1. Members of the editorial board and leading Russian and international experts in corresponding areas of life sciences, invited as independent readers, perform peer reviews. Editor-in-chief, deputy editor-in-chief or science editor choose readers for peer review. We aim to limit the review process to 2–4 weeks, though in some cases the schedule may be adjusted at the reviewer’s request.

2. Peer review process is confidential. Reviewers are notified, that manuscripts received for review are authors’ intellectual property and not subject for disclosure. Reviewers are not allowed to make copies of manuscripts to be used for their own purposes. Violation of confidentiality is possible only in case of a statement of inaccuracy or falsification of materials. The author of a submitted manuscript is given the opportunity to read the review.

3. Reviewer has an option to abnegate the assessment should any conflict of interests arise that may affect perception or interpretation of the manuscript.

4. Upon the scrutiny, the reviewer is expected to present the editorial board with one of the following recommendations:

  • to accept the paper in its present state;
  • to invite the author to revise their manuscript to address specific concerns before final decision is reached;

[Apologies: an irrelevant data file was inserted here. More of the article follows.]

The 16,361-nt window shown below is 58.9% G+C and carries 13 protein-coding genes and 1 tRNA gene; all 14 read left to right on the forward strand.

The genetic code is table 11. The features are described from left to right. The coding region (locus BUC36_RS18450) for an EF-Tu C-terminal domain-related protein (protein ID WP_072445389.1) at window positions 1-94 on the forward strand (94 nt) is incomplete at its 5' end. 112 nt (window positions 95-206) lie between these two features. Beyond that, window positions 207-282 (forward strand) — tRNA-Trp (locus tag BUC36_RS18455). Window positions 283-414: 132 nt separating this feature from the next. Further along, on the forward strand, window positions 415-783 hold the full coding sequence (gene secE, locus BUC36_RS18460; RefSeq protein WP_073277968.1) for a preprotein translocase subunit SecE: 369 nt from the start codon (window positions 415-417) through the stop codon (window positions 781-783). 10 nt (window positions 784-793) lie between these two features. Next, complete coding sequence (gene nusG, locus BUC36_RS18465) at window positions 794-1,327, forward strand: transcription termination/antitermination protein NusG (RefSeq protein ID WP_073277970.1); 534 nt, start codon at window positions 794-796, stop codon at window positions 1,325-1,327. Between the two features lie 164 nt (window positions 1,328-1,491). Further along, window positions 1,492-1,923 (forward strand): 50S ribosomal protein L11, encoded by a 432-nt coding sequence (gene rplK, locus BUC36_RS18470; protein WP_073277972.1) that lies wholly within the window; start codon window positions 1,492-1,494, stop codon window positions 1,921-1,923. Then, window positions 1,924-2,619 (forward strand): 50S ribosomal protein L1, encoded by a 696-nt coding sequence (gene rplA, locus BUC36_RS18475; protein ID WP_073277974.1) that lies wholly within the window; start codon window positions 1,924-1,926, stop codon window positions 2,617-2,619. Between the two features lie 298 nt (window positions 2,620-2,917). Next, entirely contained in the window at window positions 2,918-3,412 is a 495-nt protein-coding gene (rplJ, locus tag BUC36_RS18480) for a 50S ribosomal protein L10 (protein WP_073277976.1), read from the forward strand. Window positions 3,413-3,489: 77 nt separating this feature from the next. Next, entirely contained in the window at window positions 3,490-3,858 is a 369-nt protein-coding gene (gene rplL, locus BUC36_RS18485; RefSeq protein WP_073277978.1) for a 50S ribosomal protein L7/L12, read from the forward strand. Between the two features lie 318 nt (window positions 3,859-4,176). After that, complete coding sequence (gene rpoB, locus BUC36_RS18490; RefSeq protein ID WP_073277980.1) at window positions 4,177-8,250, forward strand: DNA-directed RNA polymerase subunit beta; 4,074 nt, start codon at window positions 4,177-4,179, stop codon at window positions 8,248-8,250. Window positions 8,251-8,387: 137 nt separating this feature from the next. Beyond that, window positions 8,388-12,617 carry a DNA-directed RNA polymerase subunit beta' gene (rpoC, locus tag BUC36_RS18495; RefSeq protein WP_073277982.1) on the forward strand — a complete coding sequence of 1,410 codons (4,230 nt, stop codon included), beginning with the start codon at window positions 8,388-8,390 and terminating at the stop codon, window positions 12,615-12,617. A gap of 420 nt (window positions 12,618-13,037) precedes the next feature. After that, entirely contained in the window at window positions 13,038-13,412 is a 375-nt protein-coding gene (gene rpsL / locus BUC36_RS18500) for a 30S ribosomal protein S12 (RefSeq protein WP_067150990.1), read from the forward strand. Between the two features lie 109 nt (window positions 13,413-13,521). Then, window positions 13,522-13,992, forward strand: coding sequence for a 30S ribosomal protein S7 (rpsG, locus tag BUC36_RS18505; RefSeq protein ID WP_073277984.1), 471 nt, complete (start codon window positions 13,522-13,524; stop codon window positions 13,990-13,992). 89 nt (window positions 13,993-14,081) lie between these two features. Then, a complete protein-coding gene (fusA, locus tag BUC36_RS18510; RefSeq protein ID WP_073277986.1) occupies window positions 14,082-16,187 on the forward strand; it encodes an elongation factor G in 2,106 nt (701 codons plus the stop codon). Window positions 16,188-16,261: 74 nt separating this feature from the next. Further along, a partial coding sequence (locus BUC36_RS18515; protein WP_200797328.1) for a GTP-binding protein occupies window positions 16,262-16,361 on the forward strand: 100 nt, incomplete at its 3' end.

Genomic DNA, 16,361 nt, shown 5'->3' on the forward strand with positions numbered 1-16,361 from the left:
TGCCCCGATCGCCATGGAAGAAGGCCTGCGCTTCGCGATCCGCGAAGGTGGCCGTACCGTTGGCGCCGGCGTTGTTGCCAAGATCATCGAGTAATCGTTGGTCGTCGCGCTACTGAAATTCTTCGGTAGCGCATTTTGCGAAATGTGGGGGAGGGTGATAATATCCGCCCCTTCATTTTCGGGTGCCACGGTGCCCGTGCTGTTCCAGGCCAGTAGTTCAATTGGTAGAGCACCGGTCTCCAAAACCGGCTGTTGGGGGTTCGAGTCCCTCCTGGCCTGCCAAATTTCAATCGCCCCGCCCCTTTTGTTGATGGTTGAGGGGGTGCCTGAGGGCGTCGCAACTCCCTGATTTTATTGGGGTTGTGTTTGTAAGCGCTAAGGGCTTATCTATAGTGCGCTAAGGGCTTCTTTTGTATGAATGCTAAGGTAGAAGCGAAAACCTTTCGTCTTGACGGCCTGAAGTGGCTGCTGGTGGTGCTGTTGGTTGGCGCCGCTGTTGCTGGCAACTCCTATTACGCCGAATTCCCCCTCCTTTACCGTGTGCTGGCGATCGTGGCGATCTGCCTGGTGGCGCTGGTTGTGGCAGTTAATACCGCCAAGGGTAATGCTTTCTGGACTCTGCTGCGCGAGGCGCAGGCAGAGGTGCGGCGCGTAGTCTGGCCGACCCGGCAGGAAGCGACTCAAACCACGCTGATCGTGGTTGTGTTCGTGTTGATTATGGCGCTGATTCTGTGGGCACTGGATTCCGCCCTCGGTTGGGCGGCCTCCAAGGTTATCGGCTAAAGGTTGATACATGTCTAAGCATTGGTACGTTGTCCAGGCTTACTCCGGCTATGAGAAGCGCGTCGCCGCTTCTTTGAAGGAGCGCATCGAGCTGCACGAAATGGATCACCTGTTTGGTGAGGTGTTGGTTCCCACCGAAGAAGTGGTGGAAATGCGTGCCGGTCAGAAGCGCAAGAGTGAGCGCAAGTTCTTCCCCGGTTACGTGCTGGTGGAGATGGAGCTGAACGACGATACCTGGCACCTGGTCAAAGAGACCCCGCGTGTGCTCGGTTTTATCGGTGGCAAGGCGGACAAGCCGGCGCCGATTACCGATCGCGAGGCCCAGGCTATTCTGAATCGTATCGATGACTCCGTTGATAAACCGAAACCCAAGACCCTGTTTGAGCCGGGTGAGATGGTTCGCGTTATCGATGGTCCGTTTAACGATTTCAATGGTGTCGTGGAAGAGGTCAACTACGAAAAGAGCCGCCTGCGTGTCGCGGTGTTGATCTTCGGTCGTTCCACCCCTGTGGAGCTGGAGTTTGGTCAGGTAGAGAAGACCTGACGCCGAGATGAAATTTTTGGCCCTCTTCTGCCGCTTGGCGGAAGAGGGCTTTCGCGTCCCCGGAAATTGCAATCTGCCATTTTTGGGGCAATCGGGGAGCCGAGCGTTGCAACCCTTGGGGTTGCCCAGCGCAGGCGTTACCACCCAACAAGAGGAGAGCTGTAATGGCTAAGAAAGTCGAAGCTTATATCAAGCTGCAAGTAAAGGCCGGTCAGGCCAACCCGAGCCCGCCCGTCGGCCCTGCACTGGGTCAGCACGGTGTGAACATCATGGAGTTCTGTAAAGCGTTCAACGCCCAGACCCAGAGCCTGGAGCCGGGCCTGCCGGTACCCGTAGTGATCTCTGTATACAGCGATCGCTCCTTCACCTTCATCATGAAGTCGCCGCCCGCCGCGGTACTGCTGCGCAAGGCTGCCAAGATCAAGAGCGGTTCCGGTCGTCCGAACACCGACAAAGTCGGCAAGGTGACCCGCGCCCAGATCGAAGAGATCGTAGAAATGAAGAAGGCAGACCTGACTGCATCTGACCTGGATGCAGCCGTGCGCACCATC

• that final decision be reached following further reviewing by another specialist;
  • to reject the manuscript outright.

5. If the reviewer has recommended any refinements, the editorial staff would suggest the author either to implement the corrections, or to dispute them reasonably. Authors are kindly required to limit their revision to 2 months and resubmit the adapted manuscript within this period for final evaluation.

6. We politely request that the editor be notified verbally or in writing should the author decide to refuse from publishing the manuscript. In case the author fails to do so within 3 months since receiving a copy of the initial review, the editorial board takes the manuscript off the register and notifies the author accordingly.

7. If author and reviewers meet insoluble contradictions regarding revision of the manuscript, the editorial board may send the manuscript for further reviewing. The editor-in-chief resolves conflicts by his own authority at the editorial board meeting.

8. The editorial board reaches final decision to reject a manuscript on the hearing according to reviewers’ recommendations, and duly notifies the authors of their decision via e‑mail. The board does not accept previously rejected manuscripts for re-evaluation.

9. Upon the decision to accept the manuscript for publishing, the editorial staff notifies the authors of the scheduled date of publication.

10. Kindly note that positive review does not guarantee the acceptance, as final decision in all cases lies with the editorial board. By his authority, the editor-in-chief rules final solution of every conflict.